Horses were a vital resource at Fort Edmonton and hundreds were kept by the Hudson’s Bay Company (HBC) in the nineteenth century. Horses hauled cargo, allowed employees to travel far for the hunt, and broke the land for food crops grown near the trading posts. The company fiercely defended its horses against thieves, which resulted in one of the most violent incidents in the fort’s history: a dramatic hand-to-hand duel in a river followed by pitched battle outside of the palisade walls.
Despite the popular image of First Nations hunters on horseback, galloping across the plains at high speed after a charging buffalo, plains horse culture was short lived and a relatively recent development. Since time out of mind, plains peoples had been pedestrian cultures. The horse was a late arrival and was European in origin. Horses and the knowledge of horse riding had been traded up between nations from what is now California after the first few were sold by or stolen from Spanish colonialists there. The horse grew in importance on the plains incredibly rapidly. They allowed First Nations groups to vastly expand their travelling range. As beasts of burden, horses could help First Nations carry more supplies further. The horse changed bison hunting techniques; instead of whole community affairs, skilled riders on horseback could kill choice animals. Horses also increased the pace of war.
The first horses arrived in what is now Central Alberta in the 1730s-1750s from the south; the Blackfoot received them in trade from the Shoshone. When European fur traders first arrived in the Edmonton area and set up shop at Fort Augustus and Fort Edmonton in 1795, horse culture was at its height. So was the cultural importance of horse theft. Stealing horses was a way to demonstrate one’s skill as a warrior and as a leader.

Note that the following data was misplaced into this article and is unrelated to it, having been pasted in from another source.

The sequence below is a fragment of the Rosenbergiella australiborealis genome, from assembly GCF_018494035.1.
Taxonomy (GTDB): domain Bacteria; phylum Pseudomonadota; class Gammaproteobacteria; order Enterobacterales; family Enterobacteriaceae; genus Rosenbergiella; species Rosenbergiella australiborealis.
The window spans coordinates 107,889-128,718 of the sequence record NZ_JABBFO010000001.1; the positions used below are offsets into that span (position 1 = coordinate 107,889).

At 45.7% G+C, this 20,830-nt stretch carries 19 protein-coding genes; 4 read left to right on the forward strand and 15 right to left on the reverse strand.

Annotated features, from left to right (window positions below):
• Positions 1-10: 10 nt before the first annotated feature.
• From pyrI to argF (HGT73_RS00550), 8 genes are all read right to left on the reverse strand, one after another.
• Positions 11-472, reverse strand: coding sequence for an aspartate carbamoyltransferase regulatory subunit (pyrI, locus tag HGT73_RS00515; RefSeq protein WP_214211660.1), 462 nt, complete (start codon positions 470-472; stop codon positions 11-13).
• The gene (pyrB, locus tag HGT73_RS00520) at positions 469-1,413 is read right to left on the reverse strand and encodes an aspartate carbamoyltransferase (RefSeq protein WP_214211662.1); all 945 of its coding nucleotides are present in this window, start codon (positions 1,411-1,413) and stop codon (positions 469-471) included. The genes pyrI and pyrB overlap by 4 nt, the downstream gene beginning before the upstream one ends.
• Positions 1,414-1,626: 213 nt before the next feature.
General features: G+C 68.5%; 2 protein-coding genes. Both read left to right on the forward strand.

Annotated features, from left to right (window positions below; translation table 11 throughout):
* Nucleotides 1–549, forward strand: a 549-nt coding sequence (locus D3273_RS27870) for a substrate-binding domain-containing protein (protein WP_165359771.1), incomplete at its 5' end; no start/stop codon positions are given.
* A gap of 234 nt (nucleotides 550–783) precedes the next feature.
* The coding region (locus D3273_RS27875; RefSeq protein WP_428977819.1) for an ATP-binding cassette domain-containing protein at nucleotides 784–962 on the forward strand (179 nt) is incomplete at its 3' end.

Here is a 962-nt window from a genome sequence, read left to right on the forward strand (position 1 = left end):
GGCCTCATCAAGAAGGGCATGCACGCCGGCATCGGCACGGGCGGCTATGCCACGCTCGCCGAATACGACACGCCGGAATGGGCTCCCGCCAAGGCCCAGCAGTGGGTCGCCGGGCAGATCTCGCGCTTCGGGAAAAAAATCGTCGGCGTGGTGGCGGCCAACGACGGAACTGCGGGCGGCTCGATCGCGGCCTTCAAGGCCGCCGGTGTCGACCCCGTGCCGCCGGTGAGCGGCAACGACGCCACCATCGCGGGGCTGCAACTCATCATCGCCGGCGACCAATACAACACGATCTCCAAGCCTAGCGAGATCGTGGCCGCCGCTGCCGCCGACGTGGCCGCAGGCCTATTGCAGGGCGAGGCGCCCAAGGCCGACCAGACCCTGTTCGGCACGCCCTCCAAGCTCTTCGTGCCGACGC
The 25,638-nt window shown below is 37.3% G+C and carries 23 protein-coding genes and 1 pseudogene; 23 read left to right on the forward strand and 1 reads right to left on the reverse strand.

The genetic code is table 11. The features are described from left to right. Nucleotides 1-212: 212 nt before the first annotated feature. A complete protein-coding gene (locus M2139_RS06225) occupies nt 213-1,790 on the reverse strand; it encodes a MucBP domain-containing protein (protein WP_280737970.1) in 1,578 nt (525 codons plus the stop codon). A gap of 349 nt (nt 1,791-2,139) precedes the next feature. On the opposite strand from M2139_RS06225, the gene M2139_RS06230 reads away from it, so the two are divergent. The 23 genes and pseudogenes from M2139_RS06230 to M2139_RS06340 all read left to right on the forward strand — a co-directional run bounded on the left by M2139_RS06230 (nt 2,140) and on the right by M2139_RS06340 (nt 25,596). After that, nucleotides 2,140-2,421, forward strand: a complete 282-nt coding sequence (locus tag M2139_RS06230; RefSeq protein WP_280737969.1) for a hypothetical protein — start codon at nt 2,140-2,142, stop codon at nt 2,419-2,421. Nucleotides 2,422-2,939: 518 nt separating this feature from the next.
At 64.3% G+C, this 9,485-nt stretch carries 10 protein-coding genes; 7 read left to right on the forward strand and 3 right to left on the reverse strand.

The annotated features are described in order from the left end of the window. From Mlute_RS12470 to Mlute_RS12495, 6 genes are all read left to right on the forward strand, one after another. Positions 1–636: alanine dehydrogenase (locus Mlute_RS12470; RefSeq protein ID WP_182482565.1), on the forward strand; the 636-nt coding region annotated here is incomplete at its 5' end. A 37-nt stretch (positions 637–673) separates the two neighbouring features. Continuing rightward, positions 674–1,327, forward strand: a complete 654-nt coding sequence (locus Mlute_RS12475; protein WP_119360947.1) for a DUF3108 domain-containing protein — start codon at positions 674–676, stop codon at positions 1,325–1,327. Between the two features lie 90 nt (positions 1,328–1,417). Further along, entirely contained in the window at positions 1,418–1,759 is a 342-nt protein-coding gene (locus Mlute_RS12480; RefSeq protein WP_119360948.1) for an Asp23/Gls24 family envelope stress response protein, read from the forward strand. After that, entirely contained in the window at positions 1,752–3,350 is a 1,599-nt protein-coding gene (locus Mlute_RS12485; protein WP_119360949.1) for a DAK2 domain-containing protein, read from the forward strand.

Horses were a source of prestige for all people living in the west. Fort Edmonton’s Chief Factor John Rowand owned a large herd of horses, received as a dowry when he married his wife Louise Umphreville, and it is said that his wealth in horses afforded him the respect of the Cree. Rowand heartily enjoy horse racing, and in 1825 he had a race track built around Fort Edmonton. The hundreds of horses owned by the company and by its employees were kept in a stockade near the fort and also pastured at the region known as Horse Hill in what is now northeastern Edmonton.
Horse theft was endemic in the West during the early nineteenth century. The first recorded instance in Edmonton was in 1799, in which 20 horses were stolen and two were killed. The Edmonton House Journals of 1806-1821 and the correspondence of company employees are peppered with reports of horses stolen by “Stone Indians” and others who made off with these valuable animals. To combat these thefts, the Hudson’s Bay Company employed horsekeepers who took their job very seriously.
François Lucier (or Lucie, or Lussier, depending on who was writing) was one such horse guard. Born in 1796 of Cree and French descent, he worked for his entire career in the Saskatchewan District, and for over twenty years as a horsekeeper. He was notorious for one infamous incident in 1826 in which he dramatically chased down and grappled with a horse thief. As described by none other than HBC Governor Sir George Simpson: